The Boulder team’s BAU reference scenario was unmodified from the 2014 EPA US9R database, including EPA’s efficiency and cost estimates for future gasoline ICEV, HEV, PHEV, BEV, and ethanol vehicles. The OPT scenario substitutes optimistic efficiency and cost improvement for gasoline ICEV, HEV, PHEV, BEV, and ethanol vehicles from the NRC report, and adds and refines upstream emissions and refines cost and performance estimates for other sectors.

The team explored other scenarios including different levels of CO2 and CH4 fees applied to the BAU and OPT scenarios; different levels of LDV demand; and different oil prices.

The researches used the results from MARKAL to estimate well-to-wheel (WTW) emissions rates for GHG, NOx, and SO2 for ICEV and BEV technologies.

Among their findings:

  • Gasoline vehicles dominate in the BAU scenario for the entire time horizon. In the OPT scenario BEVs gain a LDV market share of about 15%—all from 100-mile range EVs (BEV100) by 2030. By 2050, the share climbs to 47% (with 20% share from BEV100 and 27% from BEV200).

  • Total electricity generation is equal in the BAU and OPT scenarios in 2030, but is 4% higher in 2050 in the OPT scenario, mainly due to the increased use of BEVs. Electricity generation from natural gas increases over time in both scenarios, whereas generation from existing coal plants declines. Electricity generation from other technologies including wind and solar are similar between the BAU and OPT scenarios, with these two renewable technologies contributing about 9% of generation in 2050.

  • In the BAU scenario, GHG emissions from the LDV sector decline by 53% from 2010 to 2030 and by an additional 21% from 2030 to 2050, due largely to existing CAFE regulations. Correspondingly, in the BAU scenario the LDV share of total emissions is reduced from 21% in 2010 to 10% in 2030 and 7% in 2050. Direct emissions from the LDV sector contribute 9% and 5% of GHG emissions in the OPT scenario in 2030 and 2050, respectively. The OPT scenario results in GHG emissions from LDVs that are 36% lower than in the BAU scenario in 2050.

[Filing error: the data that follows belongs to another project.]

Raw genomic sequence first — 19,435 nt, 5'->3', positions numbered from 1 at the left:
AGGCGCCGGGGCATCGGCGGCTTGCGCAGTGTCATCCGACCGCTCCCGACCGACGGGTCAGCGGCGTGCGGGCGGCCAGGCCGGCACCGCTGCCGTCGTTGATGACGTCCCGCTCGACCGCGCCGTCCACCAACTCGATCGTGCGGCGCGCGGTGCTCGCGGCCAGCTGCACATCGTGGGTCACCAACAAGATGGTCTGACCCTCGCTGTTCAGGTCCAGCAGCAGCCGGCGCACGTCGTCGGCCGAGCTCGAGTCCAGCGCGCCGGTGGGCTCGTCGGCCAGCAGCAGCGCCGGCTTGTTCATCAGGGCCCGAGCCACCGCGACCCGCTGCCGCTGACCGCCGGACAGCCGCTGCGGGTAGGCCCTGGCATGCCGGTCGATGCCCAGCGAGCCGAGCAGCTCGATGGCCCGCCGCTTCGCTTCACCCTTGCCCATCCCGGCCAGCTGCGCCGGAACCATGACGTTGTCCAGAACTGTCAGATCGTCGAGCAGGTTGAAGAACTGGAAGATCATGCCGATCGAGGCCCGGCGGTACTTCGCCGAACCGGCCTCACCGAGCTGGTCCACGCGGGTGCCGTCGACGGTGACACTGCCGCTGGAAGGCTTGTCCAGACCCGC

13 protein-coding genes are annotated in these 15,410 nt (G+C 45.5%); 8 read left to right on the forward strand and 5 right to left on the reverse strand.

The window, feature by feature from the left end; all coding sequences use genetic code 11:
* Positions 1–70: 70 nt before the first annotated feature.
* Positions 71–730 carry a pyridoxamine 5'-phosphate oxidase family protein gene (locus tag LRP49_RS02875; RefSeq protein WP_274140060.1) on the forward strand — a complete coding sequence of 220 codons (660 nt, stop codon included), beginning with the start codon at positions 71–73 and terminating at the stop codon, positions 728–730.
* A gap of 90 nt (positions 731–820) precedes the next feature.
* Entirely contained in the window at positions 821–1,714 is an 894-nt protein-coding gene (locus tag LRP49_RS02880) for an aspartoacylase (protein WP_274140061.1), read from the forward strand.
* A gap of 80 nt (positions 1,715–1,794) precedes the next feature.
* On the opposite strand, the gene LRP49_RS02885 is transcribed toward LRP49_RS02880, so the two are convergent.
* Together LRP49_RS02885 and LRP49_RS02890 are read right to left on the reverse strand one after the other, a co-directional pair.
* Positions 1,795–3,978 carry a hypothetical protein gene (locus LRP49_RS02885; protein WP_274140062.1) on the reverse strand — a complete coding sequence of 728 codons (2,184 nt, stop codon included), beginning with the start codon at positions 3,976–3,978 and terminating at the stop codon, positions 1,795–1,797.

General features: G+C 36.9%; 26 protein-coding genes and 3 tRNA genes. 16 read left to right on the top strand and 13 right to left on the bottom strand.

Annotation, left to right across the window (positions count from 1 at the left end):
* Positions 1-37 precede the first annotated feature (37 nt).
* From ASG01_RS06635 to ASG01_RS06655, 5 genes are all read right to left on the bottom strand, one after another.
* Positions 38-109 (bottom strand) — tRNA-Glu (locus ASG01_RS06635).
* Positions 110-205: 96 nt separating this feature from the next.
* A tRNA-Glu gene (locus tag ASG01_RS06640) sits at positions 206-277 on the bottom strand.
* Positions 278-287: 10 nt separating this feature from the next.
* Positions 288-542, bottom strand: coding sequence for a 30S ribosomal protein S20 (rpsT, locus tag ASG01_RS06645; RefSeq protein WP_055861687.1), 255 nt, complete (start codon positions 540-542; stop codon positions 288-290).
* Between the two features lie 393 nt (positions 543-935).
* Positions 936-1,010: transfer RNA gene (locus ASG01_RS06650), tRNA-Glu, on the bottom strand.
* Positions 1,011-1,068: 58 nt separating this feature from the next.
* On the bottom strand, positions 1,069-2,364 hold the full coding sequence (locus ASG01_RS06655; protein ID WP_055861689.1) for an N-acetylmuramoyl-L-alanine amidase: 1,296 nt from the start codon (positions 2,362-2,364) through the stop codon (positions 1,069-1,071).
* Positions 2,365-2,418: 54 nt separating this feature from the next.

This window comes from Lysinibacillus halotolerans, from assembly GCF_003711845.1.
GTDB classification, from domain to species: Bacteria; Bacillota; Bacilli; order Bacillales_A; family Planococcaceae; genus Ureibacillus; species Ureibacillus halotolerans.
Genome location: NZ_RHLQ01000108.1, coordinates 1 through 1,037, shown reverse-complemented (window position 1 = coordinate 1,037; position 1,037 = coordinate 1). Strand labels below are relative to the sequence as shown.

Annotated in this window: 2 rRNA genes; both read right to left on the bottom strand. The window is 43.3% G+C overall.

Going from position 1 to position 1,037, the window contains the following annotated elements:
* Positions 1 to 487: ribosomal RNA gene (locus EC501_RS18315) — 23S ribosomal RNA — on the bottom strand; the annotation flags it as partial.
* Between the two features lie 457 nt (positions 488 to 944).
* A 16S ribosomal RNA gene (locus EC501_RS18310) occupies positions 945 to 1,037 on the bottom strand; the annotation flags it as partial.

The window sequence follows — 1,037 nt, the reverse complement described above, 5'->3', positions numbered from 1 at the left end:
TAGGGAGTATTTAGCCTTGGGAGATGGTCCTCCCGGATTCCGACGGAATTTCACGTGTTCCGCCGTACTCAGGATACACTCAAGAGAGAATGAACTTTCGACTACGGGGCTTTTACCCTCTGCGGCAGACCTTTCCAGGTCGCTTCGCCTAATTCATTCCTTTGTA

• Total GHG emissions in the OPT scenario are 5% lower than those in the BAU scenario in 2030 and 9% lower in 2050.

  • BAU LDV NOx emissions decline from about 2 million tonnes in 2010 to 0.4 million tonnes in 2030 and to 0.3 million tonnes in 2050, due to tailpipe emissions limits that have already been promulgated. In the OPT scenario, direct NOx emissions from LDV are about 0.3 million tonnes in 2030 and 0.2 million tonnes in 2050—35% lower than in the BAU scenario. However, total energy system NOx emissions are about the same in 2050 in the OPT and BAU scenarios, because industrial sector emissions are 27% higher in the former.

  • In the BAU scenario, SO2 emissions from electricity generation fall from 5 million tonnes in 2010 to 1.4 million tonnes in 2050, due to existing control requirements and the shift away from coal-fired generation. This reduction is modestly countered in the BAU scenario by an increase in SO2 emissions from the industrial sector. In the OPT scenario, SO2 emissions from the industrial sector in 2050 are 20% higher than in the BAU scenario in 2050, due to increased direct fuel use in place of electricity. This change offsets the reductions from the electric sector that result from less use of coal-fired power generation in the OPT scenario.

Although not directly examined in this study, vehicle cycle emissions are also important in comparing across technologies. ANL (2016) estimated emissions from vehicle manufacturing of about 41 gCO2-eq mi-1 for current midsize ICEV, and about 64 gCO2-eq mi-1 for BEV90 vehicles. In the future, these emissions are expected to decline as electricity sector emissions are reduced and manufacturing processes become more efficient. However, as light duty vehicles generally become more efficient, with lower WTW emissions, the vehicle production cycle will likely comprise an increasing fraction of total life cycle emissions. Thus, in future assessments greater attention needs to be focused on vehicle manufacturing and recycling impacts, as well as on upstream emissions and on the potential for inter-sectoral shifts.